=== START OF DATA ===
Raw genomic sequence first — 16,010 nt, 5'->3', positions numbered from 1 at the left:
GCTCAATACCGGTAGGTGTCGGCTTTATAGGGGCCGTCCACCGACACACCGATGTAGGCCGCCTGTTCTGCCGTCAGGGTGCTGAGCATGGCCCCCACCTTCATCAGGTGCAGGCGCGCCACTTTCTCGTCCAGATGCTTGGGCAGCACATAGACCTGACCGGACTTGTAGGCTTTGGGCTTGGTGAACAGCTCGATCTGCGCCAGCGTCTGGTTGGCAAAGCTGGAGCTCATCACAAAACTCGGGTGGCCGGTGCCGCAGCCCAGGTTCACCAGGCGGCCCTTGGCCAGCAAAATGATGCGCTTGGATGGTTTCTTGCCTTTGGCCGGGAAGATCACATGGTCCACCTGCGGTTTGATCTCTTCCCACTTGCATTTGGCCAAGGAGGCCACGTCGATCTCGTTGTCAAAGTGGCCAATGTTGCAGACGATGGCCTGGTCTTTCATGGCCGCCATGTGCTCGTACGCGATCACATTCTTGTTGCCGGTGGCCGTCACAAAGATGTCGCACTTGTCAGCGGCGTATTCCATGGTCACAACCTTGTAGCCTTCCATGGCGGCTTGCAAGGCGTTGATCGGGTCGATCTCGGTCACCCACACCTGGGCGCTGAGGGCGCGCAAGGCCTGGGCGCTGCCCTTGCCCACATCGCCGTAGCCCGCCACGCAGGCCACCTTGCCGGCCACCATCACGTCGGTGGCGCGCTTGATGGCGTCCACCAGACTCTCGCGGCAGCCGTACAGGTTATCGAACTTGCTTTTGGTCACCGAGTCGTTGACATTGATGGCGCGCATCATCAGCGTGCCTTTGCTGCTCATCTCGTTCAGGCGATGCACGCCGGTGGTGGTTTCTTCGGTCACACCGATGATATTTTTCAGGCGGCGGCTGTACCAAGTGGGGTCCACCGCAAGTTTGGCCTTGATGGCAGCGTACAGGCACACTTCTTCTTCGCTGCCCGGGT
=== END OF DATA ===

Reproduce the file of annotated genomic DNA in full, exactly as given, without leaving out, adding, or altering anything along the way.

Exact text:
Raw genomic sequence first — 16,010 nt, 5'->3', positions numbered from 1 at the left:
GCTCAATACCGGTAGGTGTCGGCTTTATAGGGGCCGTCCACCGACACACCGATGTAGGCCGCCTGTTCTGCCGTCAGGGTGCTGAGCATGGCCCCCACCTTCATCAGGTGCAGGCGCGCCACTTTCTCGTCCAGATGCTTGGGCAGCACATAGACCTGACCGGACTTGTAGGCTTTGGGCTTGGTGAACAGCTCGATCTGCGCCAGCGTCTGGTTGGCAAAGCTGGAGCTCATCACAAAACTCGGGTGGCCGGTGCCGCAGCCCAGGTTCACCAGGCGGCCCTTGGCCAGCAAAATGATGCGCTTGGATGGTTTCTTGCCTTTGGCCGGGAAGATCACATGGTCCACCTGCGGTTTGATCTCTTCCCACTTGCATTTGGCCAAGGAGGCCACGTCGATCTCGTTGTCAAAGTGGCCAATGTTGCAGACGATGGCCTGGTCTTTCATGGCCGCCATGTGCTCGTACGCGATCACATTCTTGTTGCCGGTGGCCGTCACAAAGATGTCGCACTTGTCAGCGGCGTATTCCATGGTCACAACCTTGTAGCCTTCCATGGCGGCTTGCAAGGCGTTGATCGGGTCGATCTCGGTCACCCACACCTGGGCGCTGAGGGCGCGCAAGGCCTGGGCGCTGCCCTTGCCCACATCGCCGTAGCCCGCCACGCAGGCCACCTTGCCGGCCACCATCACGTCGGTGGCGCGCTTGATGGCGTCCACCAGACTCTCGCGGCAGCCGTACAGGTTATCGAACTTGCTTTTGGTCACCGAGTCGTTGACATTGATGGCGCGCATCATCAGCGTGCCTTTGCTGCTCATCTCGTTCAGGCGATGCACGCCGGTGGTGGTTTCTTCGGTCACACCGATGATATTTTTCAGGCGGCGGCTGTACCAAGTGGGGTCCACCGCAAGTTTGGCCTTGATGGCAGCGTACAGGCACACTTCTTCTTCGCTGCCCGGGT